It is time to get over the notion that not being lost in hatred is a sign of weakness or giving in. We are ready for another way of viewing strength and a fresh approach to improving life on this planet.
If Pakistan wants to be taken seriously within the international arena, it needs to consider serious educational reforms.
Composed of distinct peoples who have lived in separate enclaves for centuries, including Punjabis, Pashtuns, Sindhis, and Balochis, Pakistan is striving hard, though unsuccessfully, to forge a new national identity.
Beyond the controversy of drone strikes is the issue with Congress's deplorable conduct. On that day Nabila and her family shared their heartfelt testimony, 430 representatives missed the opportunity to learn about the implications of the drone strike policy.
While Rushdie may not even know what he has actually done this time to outrage that country's conservative commentators, Malala Yousafzai has indeed landed in hot water for even mentioning The Satanic Verses only once in her recently released autobiography.
Some people think Islam bans girls' education and limits women's duty in society to the noble position of motherhood on the sidelines. That is wrong.
One way to help Malala and the girls she represents is for other Muslims to consistently object to barbarism from the mosques and minarets of Europe, the U.S., the Middle East and elsewhere.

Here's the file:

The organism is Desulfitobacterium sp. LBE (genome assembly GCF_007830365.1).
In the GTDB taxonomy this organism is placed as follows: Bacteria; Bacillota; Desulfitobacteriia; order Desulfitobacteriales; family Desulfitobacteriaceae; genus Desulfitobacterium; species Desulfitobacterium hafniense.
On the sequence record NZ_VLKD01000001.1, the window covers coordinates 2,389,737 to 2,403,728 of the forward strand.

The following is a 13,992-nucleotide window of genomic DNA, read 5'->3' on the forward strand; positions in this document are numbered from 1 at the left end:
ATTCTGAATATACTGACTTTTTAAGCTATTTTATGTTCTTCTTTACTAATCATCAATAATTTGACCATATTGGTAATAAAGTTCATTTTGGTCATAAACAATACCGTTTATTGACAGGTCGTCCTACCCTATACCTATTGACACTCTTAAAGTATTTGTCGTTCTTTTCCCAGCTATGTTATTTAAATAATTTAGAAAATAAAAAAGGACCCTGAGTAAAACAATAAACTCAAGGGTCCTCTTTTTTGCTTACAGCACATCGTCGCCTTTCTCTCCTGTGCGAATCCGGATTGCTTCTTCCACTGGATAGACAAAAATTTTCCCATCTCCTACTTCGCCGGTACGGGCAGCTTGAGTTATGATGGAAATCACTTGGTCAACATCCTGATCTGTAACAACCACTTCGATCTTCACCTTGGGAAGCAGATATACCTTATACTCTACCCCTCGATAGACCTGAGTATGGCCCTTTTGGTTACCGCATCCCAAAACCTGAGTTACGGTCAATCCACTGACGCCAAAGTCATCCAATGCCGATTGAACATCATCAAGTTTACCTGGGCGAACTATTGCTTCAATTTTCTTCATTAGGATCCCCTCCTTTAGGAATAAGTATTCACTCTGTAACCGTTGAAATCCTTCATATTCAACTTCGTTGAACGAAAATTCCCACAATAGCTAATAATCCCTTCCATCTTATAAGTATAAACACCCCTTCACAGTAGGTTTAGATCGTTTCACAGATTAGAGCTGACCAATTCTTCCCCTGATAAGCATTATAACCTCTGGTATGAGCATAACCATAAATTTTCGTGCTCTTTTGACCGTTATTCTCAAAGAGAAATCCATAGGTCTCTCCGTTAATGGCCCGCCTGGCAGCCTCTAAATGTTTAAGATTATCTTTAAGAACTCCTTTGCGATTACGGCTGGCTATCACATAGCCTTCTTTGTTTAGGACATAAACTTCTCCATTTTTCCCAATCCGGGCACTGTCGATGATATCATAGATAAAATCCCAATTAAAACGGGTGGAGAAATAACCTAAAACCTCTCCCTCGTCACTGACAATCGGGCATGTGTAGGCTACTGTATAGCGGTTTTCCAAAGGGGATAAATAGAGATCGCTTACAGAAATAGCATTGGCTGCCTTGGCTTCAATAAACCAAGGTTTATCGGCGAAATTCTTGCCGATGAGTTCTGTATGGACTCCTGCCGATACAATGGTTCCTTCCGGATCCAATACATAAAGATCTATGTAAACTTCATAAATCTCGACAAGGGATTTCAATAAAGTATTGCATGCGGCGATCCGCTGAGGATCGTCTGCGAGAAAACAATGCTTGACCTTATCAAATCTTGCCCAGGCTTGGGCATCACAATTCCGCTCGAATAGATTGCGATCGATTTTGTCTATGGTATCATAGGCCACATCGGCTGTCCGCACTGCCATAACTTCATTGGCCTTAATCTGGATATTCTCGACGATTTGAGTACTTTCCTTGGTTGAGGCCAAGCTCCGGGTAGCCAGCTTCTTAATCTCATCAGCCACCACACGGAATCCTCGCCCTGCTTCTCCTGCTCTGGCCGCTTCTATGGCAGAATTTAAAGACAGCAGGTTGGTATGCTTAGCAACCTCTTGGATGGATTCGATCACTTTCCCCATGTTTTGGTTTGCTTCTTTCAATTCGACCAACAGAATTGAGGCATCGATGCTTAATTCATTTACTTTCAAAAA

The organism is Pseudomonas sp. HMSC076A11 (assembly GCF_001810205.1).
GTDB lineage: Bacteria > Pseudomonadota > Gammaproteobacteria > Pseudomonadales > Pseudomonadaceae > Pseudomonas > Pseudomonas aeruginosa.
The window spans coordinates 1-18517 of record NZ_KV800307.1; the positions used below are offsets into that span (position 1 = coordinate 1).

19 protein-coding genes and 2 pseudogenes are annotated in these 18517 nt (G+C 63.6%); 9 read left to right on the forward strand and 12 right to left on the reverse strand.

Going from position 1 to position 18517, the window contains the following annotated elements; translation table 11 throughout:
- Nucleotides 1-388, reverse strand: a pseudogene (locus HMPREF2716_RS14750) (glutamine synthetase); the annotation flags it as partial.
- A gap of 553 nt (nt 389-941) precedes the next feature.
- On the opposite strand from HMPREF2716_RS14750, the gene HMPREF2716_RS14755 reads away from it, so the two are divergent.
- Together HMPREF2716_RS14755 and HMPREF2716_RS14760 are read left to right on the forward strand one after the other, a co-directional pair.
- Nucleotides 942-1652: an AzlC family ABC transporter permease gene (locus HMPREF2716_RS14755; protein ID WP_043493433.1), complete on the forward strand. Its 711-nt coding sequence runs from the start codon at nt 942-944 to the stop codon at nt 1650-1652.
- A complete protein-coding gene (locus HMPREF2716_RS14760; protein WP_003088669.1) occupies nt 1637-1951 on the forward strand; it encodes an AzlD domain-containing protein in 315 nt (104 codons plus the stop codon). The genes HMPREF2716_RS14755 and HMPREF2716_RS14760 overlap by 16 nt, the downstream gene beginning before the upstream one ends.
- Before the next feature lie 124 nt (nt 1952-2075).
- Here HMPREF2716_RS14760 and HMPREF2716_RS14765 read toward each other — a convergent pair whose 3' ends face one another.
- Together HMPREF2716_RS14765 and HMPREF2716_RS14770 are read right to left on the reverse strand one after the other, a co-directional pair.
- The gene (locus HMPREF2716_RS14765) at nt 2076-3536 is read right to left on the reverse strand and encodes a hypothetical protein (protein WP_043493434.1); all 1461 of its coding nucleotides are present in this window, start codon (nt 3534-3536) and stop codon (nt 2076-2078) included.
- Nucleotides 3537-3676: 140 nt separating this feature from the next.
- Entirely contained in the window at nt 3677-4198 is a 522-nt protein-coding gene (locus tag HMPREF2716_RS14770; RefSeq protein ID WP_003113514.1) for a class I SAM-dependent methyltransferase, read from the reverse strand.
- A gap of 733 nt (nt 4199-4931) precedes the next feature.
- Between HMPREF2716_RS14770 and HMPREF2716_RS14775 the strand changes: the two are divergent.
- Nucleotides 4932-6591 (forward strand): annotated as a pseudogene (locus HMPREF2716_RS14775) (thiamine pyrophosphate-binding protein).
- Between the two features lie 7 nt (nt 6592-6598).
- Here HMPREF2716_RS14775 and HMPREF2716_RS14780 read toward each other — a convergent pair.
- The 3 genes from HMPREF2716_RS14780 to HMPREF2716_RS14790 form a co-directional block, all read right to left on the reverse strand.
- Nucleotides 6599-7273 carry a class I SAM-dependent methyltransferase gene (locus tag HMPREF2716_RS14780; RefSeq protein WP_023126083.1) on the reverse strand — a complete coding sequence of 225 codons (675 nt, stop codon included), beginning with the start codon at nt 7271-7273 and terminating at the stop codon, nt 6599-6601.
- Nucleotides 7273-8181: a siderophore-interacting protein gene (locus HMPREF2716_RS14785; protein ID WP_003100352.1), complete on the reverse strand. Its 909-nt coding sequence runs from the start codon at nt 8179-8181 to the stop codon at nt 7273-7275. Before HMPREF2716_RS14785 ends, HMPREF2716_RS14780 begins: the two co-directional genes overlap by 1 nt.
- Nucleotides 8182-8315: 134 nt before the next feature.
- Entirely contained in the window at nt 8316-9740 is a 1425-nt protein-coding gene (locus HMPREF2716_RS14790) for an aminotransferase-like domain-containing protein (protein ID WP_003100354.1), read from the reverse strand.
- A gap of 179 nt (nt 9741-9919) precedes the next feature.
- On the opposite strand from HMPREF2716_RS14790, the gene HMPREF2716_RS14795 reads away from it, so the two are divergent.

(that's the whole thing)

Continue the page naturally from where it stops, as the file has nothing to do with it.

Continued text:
Despite the atrocities of the Taliban, a twelve-year war, and struggles against gender-based violence, Joya spoke with me about why she refuses to relinquish her fight for a free Afghanistan.
Our collective narrative about leadership, both its traits and aesthetics, are profoundly gendered. As such, when we see a strong, smart woman leading, it is tempting and familiar to ascribe her success to gender alone.
Nearly one year ago, a teenage girl was shot by gunmen for defying a Taliban campaign to close schools in Pakistan's Swat Valley. Her name is Malala Yousafzai.
Thirteen years after world leaders committed to providing access to education to all primary-school-aged children by 2015, there are more than 57 million boys and girls out of school. Immediate action is needed, or there could be irreparable consequences.
People who forget or ignore major events in world history can be said to suffer from "historical amnesia." Though this mindset cannot be cured in one short blog post, I hope to dispel some of the stereotypes and misperceptions by highlighting the contributions that Muslims have made to civilization.
By the grace of God, Malala survived, where many others have not. And she has emerged even more powerful, with a commitment to help girls worldwide to receive an education through MalalaFund.org.
I admire and respect Malala's journey. But this level of Western applause, this tendency to over-celebrate anybody from the East is all too familiar. It makes it clearer than ever that Yousufzai polarizes her global audience.
The essence of radical perspective on women -- and this is not a perspective specific to the extremists of the Muslim world -- is based on an understanding which considers women to be deficient both religiously and mentally.
Rather, is it not time to stop victimizing ourselves further and take her story to stand for something that is larger than our self-pitying mentalities?